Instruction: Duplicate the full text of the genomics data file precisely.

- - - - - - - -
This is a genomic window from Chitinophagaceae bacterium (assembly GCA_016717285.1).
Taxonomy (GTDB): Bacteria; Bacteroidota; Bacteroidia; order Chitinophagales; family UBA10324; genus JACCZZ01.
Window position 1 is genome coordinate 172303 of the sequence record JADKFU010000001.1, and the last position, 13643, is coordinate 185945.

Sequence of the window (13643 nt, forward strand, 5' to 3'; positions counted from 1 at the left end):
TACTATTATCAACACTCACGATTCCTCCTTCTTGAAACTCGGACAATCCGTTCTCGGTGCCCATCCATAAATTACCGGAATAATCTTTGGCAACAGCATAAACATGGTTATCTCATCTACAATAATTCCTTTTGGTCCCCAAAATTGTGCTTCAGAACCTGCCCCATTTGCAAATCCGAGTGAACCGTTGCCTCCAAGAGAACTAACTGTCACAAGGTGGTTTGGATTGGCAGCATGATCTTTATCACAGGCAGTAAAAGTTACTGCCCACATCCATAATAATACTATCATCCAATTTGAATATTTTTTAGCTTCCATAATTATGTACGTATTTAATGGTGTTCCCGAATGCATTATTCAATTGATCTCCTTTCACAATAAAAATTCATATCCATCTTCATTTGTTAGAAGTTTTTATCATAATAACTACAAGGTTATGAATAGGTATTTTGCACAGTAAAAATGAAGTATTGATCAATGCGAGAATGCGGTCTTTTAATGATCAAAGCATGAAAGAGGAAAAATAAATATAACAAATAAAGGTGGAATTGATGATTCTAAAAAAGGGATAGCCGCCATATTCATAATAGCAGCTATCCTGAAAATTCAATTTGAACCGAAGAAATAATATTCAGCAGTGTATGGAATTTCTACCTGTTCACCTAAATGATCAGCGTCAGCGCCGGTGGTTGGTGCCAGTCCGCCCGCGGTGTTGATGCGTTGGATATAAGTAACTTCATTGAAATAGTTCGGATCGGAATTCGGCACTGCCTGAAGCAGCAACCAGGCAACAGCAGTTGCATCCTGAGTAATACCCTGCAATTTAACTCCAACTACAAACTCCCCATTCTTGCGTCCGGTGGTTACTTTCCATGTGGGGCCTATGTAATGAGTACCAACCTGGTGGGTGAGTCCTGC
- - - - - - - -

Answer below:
This is a genomic window from Chitinophagaceae bacterium (assembly GCA_016717285.1).
Taxonomy (GTDB): Bacteria; Bacteroidota; Bacteroidia; order Chitinophagales; family UBA10324; genus JACCZZ01.
Window position 1 is genome coordinate 172303 of the sequence record JADKFU010000001.1, and the last position, 13643, is coordinate 185945.

Sequence of the window (13643 nt, forward strand, 5' to 3'; positions counted from 1 at the left end):
TACTATTATCAACACTCACGATTCCTCCTTCTTGAAACTCGGACAATCCGTTCTCGGTGCCCATCCATAAATTACCGGAATAATCTTTGGCAACAGCATAAACATGGTTATCTCATCTACAATAATTCCTTTTGGTCCCCAAAATTGTGCTTCAGAACCTGCCCCATTTGCAAATCCGAGTGAACCGTTGCCTCCAAGAGAACTAACTGTCACAAGGTGGTTTGGATTGGCAGCATGATCTTTATCACAGGCAGTAAAAGTTACTGCCCACATCCATAATAATACTATCATCCAATTTGAATATTTTTTAGCTTCCATAATTATGTACGTATTTAATGGTGTTCCCGAATGCATTATTCAATTGATCTCCTTTCACAATAAAAATTCATATCCATCTTCATTTGTTAGAAGTTTTTATCATAATAACTACAAGGTTATGAATAGGTATTTTGCACAGTAAAAATGAAGTATTGATCAATGCGAGAATGCGGTCTTTTAATGATCAAAGCATGAAAGAGGAAAAATAAATATAACAAATAAAGGTGGAATTGATGATTCTAAAAAAGGGATAGCCGCCATATTCATAATAGCAGCTATCCTGAAAATTCAATTTGAACCGAAGAAATAATATTCAGCAGTGTATGGAATTTCTACCTGTTCACCTAAATGATCAGCGTCAGCGCCGGTGGTTGGTGCCAGTCCGCCCGCGGTGTTGATGCGTTGGATATAAGTAACTTCATTGAAATAGTTCGGATCGGAATTCGGCACTGCCTGAAGCAGCAACCAGGCAACAGCAGTTGCATCCTGAGTAATACCCTGCAATTTAACTCCAACTACAAACTCCCCATTCTTGCGTCCGGTGGTTACTTTCCATGTGGGGCCTATGTAATGAGTACCAACCTGGTGGGTGAGTCCTGC